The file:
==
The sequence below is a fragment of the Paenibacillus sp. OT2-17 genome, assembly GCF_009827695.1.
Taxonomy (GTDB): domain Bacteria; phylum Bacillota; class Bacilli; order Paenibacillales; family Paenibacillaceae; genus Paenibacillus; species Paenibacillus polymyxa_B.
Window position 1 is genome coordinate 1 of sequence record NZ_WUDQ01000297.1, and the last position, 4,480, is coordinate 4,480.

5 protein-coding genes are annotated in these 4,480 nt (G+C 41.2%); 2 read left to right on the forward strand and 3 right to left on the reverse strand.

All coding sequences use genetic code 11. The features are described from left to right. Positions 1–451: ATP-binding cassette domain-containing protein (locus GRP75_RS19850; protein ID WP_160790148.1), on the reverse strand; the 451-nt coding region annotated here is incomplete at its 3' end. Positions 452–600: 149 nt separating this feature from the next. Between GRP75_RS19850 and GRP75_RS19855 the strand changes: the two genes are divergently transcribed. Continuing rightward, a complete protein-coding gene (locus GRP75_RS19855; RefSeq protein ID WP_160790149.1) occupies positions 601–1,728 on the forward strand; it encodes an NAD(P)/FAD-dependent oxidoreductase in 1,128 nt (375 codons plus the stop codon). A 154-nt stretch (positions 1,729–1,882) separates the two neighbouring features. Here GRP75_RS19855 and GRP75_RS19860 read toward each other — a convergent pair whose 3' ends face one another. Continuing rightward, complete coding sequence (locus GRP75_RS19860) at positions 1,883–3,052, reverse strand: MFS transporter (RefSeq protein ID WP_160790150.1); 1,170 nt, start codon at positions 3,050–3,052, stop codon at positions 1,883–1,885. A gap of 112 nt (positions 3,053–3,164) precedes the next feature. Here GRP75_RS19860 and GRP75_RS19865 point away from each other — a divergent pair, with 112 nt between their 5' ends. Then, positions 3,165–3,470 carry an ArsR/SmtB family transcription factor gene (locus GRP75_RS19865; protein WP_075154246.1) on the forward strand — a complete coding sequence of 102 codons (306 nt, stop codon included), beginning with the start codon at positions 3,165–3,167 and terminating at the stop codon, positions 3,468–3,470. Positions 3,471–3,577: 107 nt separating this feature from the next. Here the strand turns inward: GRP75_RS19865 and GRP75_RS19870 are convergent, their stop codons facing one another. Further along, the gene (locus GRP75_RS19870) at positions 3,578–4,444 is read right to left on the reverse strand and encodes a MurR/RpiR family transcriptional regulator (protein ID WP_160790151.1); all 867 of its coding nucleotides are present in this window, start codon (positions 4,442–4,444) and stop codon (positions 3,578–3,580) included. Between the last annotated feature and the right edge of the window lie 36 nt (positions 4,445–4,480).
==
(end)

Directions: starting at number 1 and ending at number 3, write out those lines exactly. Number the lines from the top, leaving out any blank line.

The sequence below is a fragment of the Paenibacillus sp. OT2-17 genome, assembly GCF_009827695.1.
Taxonomy (GTDB): domain Bacteria; phylum Bacillota; class Bacilli; order Paenibacillales; family Paenibacillaceae; genus Paenibacillus; species Paenibacillus polymyxa_B.
Window position 1 is genome coordinate 1 of sequence record NZ_WUDQ01000297.1, and the last position, 4,480, is coordinate 4,480.